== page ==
Above, from left to right: Rabbi Mark Wilson, Rabbi Joshua Lesser, Rev. Jerry Hill, Rev. Donna Stroud, and Jayce Tromsness (director of the upcoming ANGELS IN AMERICA at the Warehouse Theatre). As always, you can click the photos to enlarge.
It was really great to listen to ALL of their varied experiences!
A week ago today, on Martin Luther King day (January 20th), some of us from Occupy the Microphone radio show attended a Warehouse Theatre event, one of a series of community discussions/dialogues titled Altruism and Angels: A Community in Conversation. The one we attended was titled Religion: Blessing, Curse, Irrelevant? A Discussion of the Impact on the Spirit, Advocacy and Vision of the LGBT Community. (This special series of discussions is part of the larger "Year of Altruism" that will be a religious focus here in Greenville during 2014.)
It was one of those evenings that caught me off-guard... one of those things where I thought I knew everything already, but the discussion took me in surprising and unanticipated new directions. The discussion wasn't a modest one, with God-loves-everybody platitudes, but instead went right for the jugular. It wasn't just about the fundamentalists, everybody's favorite whipping-boy, but about the ongoing moral struggle now faced by the "mainstream" denominations, when they grapple with issues like gay marriage and adoption.
For that reason, I didn't know how to write about the event, since I had mixed feelings about it.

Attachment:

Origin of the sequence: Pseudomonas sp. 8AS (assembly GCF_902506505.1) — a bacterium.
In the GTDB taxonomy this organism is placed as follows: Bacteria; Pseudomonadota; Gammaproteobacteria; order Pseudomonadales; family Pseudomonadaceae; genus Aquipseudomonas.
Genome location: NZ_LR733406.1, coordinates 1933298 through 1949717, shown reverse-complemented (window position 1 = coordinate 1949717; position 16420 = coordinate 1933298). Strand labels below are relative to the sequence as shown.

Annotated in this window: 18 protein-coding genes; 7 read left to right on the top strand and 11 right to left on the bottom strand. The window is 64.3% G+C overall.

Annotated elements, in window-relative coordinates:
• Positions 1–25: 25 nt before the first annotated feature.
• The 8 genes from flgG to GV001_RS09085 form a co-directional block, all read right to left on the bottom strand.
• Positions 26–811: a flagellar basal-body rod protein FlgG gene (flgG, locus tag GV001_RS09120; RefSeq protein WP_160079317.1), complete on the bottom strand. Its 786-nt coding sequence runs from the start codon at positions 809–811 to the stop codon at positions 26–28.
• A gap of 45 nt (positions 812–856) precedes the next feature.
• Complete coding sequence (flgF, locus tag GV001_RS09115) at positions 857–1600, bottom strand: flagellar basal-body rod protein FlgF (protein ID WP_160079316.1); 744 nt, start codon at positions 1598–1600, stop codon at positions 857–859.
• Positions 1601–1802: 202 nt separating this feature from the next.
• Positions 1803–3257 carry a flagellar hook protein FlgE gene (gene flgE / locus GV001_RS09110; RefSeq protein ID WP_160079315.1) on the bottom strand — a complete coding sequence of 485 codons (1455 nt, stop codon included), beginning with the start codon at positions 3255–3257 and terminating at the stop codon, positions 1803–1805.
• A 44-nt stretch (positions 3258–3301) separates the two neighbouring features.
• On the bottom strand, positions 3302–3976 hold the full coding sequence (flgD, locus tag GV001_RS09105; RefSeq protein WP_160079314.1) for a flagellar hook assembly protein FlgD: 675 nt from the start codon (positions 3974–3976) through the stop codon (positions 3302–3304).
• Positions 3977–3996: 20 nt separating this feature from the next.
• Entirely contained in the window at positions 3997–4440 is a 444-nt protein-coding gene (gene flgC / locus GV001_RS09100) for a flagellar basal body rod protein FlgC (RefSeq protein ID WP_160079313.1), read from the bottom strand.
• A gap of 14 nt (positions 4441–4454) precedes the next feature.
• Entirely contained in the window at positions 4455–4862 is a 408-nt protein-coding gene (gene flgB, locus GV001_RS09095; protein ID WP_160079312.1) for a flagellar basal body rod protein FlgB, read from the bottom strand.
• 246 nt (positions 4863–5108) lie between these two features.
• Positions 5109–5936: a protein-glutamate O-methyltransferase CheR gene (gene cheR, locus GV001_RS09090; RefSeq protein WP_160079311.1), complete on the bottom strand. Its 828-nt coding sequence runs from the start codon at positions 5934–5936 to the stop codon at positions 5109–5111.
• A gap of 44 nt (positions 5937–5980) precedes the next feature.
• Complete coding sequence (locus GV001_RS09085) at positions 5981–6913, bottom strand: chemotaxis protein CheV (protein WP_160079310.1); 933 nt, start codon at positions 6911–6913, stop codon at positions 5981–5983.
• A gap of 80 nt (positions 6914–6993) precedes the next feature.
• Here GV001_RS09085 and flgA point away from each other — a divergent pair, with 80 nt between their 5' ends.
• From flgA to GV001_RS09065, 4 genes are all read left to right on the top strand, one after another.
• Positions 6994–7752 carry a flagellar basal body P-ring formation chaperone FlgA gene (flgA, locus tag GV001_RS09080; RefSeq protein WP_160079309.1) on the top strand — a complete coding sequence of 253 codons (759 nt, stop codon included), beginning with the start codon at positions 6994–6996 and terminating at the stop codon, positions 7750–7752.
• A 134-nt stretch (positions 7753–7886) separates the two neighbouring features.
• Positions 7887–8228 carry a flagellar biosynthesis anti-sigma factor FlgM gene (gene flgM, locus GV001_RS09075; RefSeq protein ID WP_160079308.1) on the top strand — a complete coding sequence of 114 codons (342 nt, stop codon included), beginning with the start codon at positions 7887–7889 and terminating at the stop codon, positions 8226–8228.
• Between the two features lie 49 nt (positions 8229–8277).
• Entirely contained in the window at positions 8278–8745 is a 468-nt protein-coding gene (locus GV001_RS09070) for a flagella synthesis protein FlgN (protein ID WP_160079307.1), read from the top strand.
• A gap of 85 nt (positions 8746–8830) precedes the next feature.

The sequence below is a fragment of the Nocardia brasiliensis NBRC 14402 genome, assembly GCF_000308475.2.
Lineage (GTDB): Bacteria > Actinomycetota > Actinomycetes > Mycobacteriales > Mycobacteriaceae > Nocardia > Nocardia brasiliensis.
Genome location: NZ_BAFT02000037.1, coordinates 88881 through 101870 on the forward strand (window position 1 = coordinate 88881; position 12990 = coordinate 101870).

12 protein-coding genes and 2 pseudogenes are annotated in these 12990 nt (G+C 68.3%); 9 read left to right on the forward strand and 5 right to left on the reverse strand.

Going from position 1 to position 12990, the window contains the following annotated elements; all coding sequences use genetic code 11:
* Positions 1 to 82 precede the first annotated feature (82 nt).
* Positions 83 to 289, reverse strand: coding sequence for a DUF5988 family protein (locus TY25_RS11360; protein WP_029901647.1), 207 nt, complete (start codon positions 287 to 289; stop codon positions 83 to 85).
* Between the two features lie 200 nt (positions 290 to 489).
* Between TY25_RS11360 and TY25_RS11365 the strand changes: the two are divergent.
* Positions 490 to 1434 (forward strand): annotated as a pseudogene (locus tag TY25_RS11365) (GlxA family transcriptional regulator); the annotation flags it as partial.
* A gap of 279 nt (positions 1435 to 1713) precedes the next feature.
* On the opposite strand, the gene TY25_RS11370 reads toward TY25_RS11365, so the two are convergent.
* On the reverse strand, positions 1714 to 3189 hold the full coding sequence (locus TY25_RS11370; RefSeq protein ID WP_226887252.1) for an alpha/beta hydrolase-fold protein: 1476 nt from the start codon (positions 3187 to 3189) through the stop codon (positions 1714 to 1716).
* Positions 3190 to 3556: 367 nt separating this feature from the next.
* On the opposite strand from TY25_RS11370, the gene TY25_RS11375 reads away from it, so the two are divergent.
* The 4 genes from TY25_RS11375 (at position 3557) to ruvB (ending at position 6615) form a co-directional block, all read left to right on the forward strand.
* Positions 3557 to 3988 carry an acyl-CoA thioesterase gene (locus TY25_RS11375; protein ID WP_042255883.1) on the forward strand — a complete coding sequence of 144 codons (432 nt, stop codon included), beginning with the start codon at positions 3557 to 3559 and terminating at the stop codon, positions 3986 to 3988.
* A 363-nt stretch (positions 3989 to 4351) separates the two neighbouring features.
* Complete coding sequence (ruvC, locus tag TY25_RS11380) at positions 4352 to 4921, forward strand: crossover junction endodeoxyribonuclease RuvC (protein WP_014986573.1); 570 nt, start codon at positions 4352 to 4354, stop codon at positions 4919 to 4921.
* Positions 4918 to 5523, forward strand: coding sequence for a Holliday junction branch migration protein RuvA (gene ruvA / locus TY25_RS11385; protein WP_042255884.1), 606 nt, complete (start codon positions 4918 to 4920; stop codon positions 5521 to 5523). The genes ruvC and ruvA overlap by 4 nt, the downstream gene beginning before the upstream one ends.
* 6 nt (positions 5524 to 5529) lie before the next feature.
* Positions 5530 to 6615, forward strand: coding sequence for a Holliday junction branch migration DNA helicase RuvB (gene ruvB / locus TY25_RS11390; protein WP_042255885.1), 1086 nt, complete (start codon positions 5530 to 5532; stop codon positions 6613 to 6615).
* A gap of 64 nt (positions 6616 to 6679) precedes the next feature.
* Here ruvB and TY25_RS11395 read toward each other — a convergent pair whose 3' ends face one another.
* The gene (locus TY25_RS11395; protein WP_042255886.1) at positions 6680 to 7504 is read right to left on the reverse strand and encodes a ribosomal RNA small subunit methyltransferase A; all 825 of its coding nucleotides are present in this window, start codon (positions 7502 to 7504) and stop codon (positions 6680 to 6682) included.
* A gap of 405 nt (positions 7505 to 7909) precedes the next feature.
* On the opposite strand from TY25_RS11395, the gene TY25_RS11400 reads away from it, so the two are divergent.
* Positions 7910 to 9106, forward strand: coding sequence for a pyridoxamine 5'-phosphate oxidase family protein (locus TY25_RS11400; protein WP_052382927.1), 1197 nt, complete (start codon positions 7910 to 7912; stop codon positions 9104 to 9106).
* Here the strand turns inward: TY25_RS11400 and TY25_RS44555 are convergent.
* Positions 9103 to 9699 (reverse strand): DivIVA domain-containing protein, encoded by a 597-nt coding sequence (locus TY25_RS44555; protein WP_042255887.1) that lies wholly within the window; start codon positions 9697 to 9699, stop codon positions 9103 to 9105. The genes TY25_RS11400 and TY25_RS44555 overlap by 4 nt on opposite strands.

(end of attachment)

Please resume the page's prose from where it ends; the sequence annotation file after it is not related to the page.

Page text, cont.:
To wit: Is religion one of the main causes of pain and anguish in the lives of LGBT people? Listening to some of the stories, it sure sounded like that to me.
Is this fact due to some intrinsically-negative factor about religion/spirituality in and of itself, or a separate thing, religious dogma specifically?
Can we separate the spirituality/comfort of religion, from the dogma that provides its ultimate psychological wallop, as ultimate truth and metaphysical certainty?
Isn't the fact of unchanging dogma one of the things that comforts us when we need it? If not (and I've never found dogma by itself particularly comforting, but I realize others do), then what is it that we grasp for in times of spiritual need?
These are the things we talked about. Very intense. I did not necessarily come to the conclusion that religion should be let off the hook, although I did come to the conclusion that it is probably not an unqualified good, which is something I have always believed on some level. Religion done properly, I would say, is a good thing. Done improperly, it's a bad thing.
I am now wondering if that truism (which I never fully realized I subscribed to in the first place!) is simply mythological. One of those just-so stories we tell ourselves so we can get along with all of our religious neighbors.
As I said, intense discussion. So intense, I could not fully deal with it until today, so thanks for hanging around while I try to figure things out.
I recently went on a bit of a screed over at Tumblr, ranting about the kids who won't do activism. (And like most kids, they shrug, roll their eyes, and go on about their bizness.) But seriously, I do realize this phenomenon is one big reason why people avoid activism... or start like gangbusters and then fade out over time:
People have cherished ideas they bring with them into their activism and then, BLAMMO, something happens (like this discussion) and we end up questioning what we think we know, what we tell ourselves we already believe. And stuff like this can sneak up on you and leave you too winded to deal with what is right in front of you. I probably should warn the kids about life-altering moments like this, if indeed they do ever decide to engage in some real activism.
Then again, nah. Let em all find out for themselves. ;)